Nachiket Chanchani (Ph.D., University of Pennsylvania, 2012) is a tenure-track assistant professor jointly appointed in the Department of the History of Art and the Department of Asian Languages and Cultures at the University of Michigan, Ann Arbor, USA. His writings are appearing in Artibus Asiae, Archives of Asian Art, History of Photography, Arts Orientalis, Art in Translation, Arts Asiatiques, in various edited books, and on the editorial pages of venerable and widely read The Hindu newspaper. He has been closely invoked with curatorial projects at premier art museums and has been awarded fellowships from the Nehru Trust at the Victoria and Albert Museum, London, Asian Cultural Council, New York, Smithsonian Institution, Washington DC, and other institutions.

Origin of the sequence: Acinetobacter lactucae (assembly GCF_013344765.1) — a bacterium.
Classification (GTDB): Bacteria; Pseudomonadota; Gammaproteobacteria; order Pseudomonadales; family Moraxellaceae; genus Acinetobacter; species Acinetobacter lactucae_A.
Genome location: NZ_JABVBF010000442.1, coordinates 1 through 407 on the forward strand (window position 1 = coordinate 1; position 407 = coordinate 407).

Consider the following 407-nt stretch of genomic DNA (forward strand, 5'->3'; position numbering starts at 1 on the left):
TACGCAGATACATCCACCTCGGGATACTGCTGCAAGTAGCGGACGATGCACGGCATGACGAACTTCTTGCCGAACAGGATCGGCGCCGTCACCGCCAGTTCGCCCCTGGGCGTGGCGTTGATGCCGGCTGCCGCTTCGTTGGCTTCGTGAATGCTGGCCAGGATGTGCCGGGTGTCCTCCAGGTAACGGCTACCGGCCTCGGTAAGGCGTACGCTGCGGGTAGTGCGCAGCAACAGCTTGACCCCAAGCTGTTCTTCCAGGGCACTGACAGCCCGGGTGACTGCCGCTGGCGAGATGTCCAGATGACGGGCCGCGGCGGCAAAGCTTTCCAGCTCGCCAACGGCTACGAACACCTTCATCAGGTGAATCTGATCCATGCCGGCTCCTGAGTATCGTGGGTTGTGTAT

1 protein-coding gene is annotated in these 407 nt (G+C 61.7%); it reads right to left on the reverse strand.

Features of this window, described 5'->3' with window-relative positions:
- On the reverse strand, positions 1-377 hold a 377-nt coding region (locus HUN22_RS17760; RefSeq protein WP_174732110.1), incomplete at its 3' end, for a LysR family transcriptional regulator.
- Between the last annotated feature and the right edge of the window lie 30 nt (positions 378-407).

During tenure as a Royal Netherlands Academy Jan Gonda Fellow at the IIAS, Nachiket intends to finish his writing a monograph that seeks to explicate how a remote mountainous landscape around the glacial sources of the Ganga River in the Central Himalayas in Northern India was transformed into a region encoded with deep meaning and one approached by millions of Hindus as a primary locus of pilgrimage. From approximately the third century BCE up to the thirteenth century CE, scores of stone edifices and steles were erected in this landscape. Primarily spanning this epoch, Nachiket’s book project explores how—through their forms, locations, and interactions with the natural environment and with processes occurring within the context of social and political life—these lithic ensembles evoked mythic worlds, embedded historical memories in the topography, changed the mountain range's appearance, and shifted its total semiotic effect.

For details on Nachiket’s publications and his activities see his primary webpage: